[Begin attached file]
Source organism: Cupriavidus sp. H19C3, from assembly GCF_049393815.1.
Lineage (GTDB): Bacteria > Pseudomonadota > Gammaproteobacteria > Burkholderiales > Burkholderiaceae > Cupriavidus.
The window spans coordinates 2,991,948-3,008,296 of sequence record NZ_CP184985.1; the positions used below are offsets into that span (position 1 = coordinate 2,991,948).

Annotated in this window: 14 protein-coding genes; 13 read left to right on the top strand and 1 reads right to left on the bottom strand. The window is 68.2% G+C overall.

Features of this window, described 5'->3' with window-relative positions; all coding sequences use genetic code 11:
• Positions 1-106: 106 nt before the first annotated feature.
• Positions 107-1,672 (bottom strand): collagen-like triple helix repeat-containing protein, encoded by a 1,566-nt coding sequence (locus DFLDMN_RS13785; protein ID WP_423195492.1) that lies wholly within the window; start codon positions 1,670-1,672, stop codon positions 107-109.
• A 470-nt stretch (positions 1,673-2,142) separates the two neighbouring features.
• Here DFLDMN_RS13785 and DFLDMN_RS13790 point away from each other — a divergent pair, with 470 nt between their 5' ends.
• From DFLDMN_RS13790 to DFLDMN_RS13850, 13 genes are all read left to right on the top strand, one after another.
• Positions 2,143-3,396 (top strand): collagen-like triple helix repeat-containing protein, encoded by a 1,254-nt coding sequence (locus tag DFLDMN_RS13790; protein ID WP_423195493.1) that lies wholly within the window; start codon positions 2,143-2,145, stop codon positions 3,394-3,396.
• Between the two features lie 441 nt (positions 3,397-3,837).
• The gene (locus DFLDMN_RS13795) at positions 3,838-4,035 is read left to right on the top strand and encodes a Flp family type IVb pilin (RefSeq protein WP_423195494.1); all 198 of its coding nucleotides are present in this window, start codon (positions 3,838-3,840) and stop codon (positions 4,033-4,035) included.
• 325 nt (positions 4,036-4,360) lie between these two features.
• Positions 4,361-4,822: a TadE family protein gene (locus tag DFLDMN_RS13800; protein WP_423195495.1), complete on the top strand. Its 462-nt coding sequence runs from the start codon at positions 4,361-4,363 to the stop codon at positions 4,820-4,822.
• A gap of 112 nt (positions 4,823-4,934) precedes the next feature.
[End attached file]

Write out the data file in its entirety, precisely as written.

Source organism: Cupriavidus sp. H19C3, from assembly GCF_049393815.1.
Lineage (GTDB): Bacteria > Pseudomonadota > Gammaproteobacteria > Burkholderiales > Burkholderiaceae > Cupriavidus.
The window spans coordinates 2,991,948-3,008,296 of sequence record NZ_CP184985.1; the positions used below are offsets into that span (position 1 = coordinate 2,991,948).

Annotated in this window: 14 protein-coding genes; 13 read left to right on the top strand and 1 reads right to left on the bottom strand. The window is 68.2% G+C overall.

Features of this window, described 5'->3' with window-relative positions; all coding sequences use genetic code 11:
• Positions 1-106: 106 nt before the first annotated feature.
• Positions 107-1,672 (bottom strand): collagen-like triple helix repeat-containing protein, encoded by a 1,566-nt coding sequence (locus DFLDMN_RS13785; protein ID WP_423195492.1) that lies wholly within the window; start codon positions 1,670-1,672, stop codon positions 107-109.
• A 470-nt stretch (positions 1,673-2,142) separates the two neighbouring features.
• Here DFLDMN_RS13785 and DFLDMN_RS13790 point away from each other — a divergent pair, with 470 nt between their 5' ends.
• From DFLDMN_RS13790 to DFLDMN_RS13850, 13 genes are all read left to right on the top strand, one after another.
• Positions 2,143-3,396 (top strand): collagen-like triple helix repeat-containing protein, encoded by a 1,254-nt coding sequence (locus tag DFLDMN_RS13790; protein ID WP_423195493.1) that lies wholly within the window; start codon positions 2,143-2,145, stop codon positions 3,394-3,396.
• Between the two features lie 441 nt (positions 3,397-3,837).
• The gene (locus DFLDMN_RS13795) at positions 3,838-4,035 is read left to right on the top strand and encodes a Flp family type IVb pilin (RefSeq protein WP_423195494.1); all 198 of its coding nucleotides are present in this window, start codon (positions 3,838-3,840) and stop codon (positions 4,033-4,035) included.
• 325 nt (positions 4,036-4,360) lie between these two features.
• Positions 4,361-4,822: a TadE family protein gene (locus tag DFLDMN_RS13800; protein WP_423195495.1), complete on the top strand. Its 462-nt coding sequence runs from the start codon at positions 4,361-4,363 to the stop codon at positions 4,820-4,822.
• A gap of 112 nt (positions 4,823-4,934) precedes the next feature.